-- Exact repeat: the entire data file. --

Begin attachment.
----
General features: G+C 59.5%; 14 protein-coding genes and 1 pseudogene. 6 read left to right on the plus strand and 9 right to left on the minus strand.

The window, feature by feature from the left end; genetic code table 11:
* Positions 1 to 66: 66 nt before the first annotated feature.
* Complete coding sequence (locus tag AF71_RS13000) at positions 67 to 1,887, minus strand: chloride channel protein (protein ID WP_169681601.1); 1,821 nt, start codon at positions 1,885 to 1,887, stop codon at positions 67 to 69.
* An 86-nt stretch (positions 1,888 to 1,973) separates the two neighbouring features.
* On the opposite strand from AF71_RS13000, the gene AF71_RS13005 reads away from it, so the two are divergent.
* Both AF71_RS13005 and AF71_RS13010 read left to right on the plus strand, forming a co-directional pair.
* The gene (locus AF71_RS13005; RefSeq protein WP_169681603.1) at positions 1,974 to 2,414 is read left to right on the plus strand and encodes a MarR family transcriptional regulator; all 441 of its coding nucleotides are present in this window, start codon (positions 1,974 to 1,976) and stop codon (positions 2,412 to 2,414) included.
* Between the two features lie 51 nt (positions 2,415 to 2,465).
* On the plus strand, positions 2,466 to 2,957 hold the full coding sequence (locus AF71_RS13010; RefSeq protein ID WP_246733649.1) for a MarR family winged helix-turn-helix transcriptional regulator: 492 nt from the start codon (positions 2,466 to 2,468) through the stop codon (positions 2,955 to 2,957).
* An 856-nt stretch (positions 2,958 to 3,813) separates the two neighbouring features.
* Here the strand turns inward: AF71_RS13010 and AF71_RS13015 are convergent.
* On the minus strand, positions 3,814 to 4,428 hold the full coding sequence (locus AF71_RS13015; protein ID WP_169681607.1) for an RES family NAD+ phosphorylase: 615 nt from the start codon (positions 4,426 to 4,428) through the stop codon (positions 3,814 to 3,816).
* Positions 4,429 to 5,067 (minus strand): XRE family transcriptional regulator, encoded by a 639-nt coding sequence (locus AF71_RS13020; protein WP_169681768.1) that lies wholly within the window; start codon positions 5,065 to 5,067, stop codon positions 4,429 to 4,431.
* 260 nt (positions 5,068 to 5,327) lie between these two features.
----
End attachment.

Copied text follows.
General features: G+C 59.5%; 14 protein-coding genes and 1 pseudogene. 6 read left to right on the plus strand and 9 right to left on the minus strand.

The window, feature by feature from the left end; genetic code table 11:
* Positions 1 to 66: 66 nt before the first annotated feature.
* Complete coding sequence (locus tag AF71_RS13000) at positions 67 to 1,887, minus strand: chloride channel protein (protein ID WP_169681601.1); 1,821 nt, start codon at positions 1,885 to 1,887, stop codon at positions 67 to 69.
* An 86-nt stretch (positions 1,888 to 1,973) separates the two neighbouring features.
* On the opposite strand from AF71_RS13000, the gene AF71_RS13005 reads away from it, so the two are divergent.
* Both AF71_RS13005 and AF71_RS13010 read left to right on the plus strand, forming a co-directional pair.
* The gene (locus AF71_RS13005; RefSeq protein WP_169681603.1) at positions 1,974 to 2,414 is read left to right on the plus strand and encodes a MarR family transcriptional regulator; all 441 of its coding nucleotides are present in this window, start codon (positions 1,974 to 1,976) and stop codon (positions 2,412 to 2,414) included.
* Between the two features lie 51 nt (positions 2,415 to 2,465).
* On the plus strand, positions 2,466 to 2,957 hold the full coding sequence (locus AF71_RS13010; RefSeq protein ID WP_246733649.1) for a MarR family winged helix-turn-helix transcriptional regulator: 492 nt from the start codon (positions 2,466 to 2,468) through the stop codon (positions 2,955 to 2,957).
* An 856-nt stretch (positions 2,958 to 3,813) separates the two neighbouring features.
* Here the strand turns inward: AF71_RS13010 and AF71_RS13015 are convergent.
* On the minus strand, positions 3,814 to 4,428 hold the full coding sequence (locus AF71_RS13015; protein ID WP_169681607.1) for an RES family NAD+ phosphorylase: 615 nt from the start codon (positions 4,426 to 4,428) through the stop codon (positions 3,814 to 3,816).
* Positions 4,429 to 5,067 (minus strand): XRE family transcriptional regulator, encoded by a 639-nt coding sequence (locus AF71_RS13020; protein WP_169681768.1) that lies wholly within the window; start codon positions 5,065 to 5,067, stop codon positions 4,429 to 4,431.
* 260 nt (positions 5,068 to 5,327) lie between these two features.